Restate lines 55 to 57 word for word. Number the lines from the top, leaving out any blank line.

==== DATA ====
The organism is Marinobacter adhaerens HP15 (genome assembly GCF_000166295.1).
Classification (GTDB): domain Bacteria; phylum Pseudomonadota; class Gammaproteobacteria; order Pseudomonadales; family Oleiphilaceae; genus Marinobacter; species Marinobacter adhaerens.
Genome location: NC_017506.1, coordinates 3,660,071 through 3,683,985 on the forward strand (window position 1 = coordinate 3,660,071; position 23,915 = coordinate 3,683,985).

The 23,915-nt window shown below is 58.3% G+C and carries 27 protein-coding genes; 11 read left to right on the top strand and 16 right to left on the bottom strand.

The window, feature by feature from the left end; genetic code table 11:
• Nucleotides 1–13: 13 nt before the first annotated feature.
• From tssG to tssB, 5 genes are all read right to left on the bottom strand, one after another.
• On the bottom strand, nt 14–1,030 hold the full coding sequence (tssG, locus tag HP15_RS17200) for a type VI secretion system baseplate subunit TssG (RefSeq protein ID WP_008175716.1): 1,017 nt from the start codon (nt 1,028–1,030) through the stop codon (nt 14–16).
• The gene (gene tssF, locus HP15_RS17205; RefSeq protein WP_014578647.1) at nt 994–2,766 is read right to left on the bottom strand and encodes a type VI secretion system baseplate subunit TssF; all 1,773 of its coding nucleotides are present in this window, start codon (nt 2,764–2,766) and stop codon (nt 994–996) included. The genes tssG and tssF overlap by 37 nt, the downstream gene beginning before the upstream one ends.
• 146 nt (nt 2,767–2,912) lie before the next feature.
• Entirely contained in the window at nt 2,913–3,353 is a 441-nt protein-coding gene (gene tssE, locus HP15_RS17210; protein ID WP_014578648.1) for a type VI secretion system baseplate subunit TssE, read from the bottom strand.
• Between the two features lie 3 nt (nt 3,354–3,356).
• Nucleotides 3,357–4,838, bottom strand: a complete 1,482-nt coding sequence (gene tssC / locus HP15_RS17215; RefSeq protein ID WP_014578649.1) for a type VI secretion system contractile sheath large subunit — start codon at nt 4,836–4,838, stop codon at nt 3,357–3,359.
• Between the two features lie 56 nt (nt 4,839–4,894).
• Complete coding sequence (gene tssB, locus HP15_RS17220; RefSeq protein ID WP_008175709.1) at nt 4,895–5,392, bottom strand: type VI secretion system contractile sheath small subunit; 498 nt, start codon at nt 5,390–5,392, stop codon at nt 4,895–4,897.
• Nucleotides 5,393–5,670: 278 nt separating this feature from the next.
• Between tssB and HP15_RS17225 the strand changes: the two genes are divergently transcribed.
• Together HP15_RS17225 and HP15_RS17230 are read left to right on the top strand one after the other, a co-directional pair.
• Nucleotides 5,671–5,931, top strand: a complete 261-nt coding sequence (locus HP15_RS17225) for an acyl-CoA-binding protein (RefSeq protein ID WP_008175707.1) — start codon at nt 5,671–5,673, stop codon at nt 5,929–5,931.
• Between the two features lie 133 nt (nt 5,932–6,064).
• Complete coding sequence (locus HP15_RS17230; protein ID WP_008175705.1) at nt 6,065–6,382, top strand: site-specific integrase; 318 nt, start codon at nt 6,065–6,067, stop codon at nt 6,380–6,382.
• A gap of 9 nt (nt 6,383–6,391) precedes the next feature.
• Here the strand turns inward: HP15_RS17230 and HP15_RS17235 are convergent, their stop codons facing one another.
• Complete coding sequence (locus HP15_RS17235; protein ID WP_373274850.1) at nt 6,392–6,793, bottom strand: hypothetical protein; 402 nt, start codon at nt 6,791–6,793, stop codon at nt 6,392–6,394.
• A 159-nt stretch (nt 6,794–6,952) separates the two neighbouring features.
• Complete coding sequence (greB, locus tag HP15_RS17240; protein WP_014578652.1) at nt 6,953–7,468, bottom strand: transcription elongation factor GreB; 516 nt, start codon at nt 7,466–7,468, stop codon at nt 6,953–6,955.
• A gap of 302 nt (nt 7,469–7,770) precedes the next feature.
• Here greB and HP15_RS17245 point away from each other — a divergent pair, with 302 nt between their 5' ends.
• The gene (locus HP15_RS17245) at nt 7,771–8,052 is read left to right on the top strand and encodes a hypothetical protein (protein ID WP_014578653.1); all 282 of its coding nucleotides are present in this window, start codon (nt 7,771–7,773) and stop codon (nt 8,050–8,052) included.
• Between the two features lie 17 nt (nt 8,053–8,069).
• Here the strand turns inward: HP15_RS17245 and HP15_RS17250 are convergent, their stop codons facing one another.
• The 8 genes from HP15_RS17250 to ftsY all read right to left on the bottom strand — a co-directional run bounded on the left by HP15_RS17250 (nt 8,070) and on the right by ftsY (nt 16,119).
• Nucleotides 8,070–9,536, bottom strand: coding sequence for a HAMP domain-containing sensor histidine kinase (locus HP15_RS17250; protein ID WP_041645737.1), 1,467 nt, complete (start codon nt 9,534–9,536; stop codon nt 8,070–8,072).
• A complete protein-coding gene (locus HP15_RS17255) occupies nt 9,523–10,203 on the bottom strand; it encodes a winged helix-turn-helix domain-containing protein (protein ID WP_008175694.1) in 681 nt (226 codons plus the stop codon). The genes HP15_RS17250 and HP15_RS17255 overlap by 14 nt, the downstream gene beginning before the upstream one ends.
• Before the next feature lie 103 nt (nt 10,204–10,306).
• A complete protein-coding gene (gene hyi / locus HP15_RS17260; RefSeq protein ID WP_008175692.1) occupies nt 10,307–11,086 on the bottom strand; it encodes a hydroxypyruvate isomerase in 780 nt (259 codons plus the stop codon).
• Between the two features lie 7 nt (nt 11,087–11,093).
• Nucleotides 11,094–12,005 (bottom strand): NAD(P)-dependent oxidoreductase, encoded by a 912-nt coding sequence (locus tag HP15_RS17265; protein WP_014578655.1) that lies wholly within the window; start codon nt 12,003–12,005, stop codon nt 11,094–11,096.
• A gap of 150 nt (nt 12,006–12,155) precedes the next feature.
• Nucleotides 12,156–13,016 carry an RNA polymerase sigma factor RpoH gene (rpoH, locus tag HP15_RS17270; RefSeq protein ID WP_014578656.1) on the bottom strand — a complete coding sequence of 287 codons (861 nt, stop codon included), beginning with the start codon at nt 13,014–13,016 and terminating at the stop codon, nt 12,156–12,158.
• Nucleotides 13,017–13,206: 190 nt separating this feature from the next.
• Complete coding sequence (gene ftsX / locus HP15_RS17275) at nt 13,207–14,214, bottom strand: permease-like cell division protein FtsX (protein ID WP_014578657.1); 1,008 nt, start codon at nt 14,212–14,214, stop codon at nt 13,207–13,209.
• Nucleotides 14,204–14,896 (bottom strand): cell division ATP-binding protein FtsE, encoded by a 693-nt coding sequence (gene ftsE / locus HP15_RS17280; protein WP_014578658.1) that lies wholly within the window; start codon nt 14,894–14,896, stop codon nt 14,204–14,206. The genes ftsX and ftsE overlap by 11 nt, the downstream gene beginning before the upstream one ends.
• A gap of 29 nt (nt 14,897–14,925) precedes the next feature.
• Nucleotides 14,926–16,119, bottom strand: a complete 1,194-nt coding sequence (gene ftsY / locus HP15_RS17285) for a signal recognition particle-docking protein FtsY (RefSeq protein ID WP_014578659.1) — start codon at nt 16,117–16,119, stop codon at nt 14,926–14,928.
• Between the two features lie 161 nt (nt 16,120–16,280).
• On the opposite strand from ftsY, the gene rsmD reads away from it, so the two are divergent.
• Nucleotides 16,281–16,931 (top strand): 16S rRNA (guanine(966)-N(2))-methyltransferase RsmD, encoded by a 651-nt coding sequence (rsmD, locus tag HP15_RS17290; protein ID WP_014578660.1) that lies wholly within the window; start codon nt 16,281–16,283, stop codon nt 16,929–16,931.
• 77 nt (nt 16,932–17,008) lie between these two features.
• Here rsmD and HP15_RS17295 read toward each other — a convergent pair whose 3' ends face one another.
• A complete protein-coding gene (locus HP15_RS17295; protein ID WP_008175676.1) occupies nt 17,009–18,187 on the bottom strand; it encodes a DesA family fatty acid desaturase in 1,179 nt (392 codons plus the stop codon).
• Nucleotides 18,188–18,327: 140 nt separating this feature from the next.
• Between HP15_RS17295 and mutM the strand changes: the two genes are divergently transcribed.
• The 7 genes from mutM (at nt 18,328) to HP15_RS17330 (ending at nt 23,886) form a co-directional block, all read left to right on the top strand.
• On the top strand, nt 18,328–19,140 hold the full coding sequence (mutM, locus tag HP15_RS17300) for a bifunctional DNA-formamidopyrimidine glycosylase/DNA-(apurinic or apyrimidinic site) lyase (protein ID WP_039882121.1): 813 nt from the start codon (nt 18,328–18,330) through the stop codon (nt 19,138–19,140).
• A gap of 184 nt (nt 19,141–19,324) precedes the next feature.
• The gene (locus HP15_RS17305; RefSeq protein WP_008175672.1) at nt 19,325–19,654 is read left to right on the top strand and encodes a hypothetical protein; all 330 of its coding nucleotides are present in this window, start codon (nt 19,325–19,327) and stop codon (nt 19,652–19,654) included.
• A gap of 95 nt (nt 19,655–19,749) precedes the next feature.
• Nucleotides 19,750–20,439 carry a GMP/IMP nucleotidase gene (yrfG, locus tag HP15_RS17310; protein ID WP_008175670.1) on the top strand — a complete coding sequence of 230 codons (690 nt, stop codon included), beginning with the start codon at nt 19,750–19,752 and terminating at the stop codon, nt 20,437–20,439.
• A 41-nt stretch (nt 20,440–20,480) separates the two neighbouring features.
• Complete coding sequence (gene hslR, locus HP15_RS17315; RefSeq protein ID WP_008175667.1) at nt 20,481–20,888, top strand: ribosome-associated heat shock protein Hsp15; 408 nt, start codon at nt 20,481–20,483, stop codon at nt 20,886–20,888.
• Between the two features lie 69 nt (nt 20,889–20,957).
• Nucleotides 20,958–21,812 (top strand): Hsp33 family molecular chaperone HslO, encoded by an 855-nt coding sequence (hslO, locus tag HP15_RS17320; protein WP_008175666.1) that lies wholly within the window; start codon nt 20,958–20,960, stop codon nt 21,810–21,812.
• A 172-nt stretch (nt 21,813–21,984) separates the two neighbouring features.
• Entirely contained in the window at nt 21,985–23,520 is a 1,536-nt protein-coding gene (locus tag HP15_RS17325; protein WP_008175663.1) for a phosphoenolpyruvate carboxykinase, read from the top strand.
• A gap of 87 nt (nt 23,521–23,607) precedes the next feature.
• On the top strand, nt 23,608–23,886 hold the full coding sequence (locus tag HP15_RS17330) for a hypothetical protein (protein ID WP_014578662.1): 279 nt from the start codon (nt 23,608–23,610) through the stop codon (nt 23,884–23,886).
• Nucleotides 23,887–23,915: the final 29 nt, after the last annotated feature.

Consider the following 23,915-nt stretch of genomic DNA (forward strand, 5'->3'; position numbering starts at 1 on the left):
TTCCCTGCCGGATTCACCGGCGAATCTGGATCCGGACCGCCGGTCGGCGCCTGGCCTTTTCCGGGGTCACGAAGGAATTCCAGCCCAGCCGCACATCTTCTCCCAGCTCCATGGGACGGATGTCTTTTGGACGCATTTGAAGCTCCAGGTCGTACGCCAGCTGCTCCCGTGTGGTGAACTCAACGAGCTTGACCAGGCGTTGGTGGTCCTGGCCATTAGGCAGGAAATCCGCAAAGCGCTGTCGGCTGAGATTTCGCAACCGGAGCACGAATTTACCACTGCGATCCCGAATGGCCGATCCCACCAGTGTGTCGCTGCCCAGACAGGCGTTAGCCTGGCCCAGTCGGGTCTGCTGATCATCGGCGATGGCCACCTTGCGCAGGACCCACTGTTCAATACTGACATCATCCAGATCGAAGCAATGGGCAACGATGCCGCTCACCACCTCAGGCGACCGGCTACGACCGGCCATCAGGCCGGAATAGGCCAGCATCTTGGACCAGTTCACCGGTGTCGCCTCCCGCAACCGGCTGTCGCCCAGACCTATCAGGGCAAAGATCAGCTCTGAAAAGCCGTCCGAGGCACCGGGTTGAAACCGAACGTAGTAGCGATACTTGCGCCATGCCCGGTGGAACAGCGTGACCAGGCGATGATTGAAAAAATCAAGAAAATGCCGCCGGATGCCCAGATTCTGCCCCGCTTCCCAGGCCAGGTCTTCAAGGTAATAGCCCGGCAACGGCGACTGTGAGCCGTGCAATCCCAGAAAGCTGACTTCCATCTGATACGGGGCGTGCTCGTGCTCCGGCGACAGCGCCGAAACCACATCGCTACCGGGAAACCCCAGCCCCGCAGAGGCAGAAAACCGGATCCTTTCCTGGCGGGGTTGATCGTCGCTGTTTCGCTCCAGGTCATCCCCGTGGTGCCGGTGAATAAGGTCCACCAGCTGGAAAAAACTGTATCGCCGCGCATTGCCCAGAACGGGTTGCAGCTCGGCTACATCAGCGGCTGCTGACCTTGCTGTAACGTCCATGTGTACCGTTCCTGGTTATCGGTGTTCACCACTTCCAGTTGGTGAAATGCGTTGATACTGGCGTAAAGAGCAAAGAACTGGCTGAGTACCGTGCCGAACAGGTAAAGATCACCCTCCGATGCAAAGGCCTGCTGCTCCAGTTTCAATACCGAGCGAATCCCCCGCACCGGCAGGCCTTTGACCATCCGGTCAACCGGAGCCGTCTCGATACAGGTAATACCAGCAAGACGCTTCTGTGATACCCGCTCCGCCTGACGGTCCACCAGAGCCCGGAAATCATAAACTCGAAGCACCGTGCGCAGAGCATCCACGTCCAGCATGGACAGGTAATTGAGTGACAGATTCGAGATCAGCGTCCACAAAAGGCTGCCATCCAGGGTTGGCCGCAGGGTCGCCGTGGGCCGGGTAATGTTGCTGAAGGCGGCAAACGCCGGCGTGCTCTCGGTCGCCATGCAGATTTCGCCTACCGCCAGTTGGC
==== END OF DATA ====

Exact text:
• On the top strand, nt 18,328–19,140 hold the full coding sequence (mutM, locus tag HP15_RS17300) for a bifunctional DNA-formamidopyrimidine glycosylase/DNA-(apurinic or apyrimidinic site) lyase (protein ID WP_039882121.1): 813 nt from the start codon (nt 18,328–18,330) through the stop codon (nt 19,138–19,140).
• A gap of 184 nt (nt 19,141–19,324) precedes the next feature.
• The gene (locus HP15_RS17305; RefSeq protein WP_008175672.1) at nt 19,325–19,654 is read left to right on the top strand and encodes a hypothetical protein; all 330 of its coding nucleotides are present in this window, start codon (nt 19,325–19,327) and stop codon (nt 19,652–19,654) included.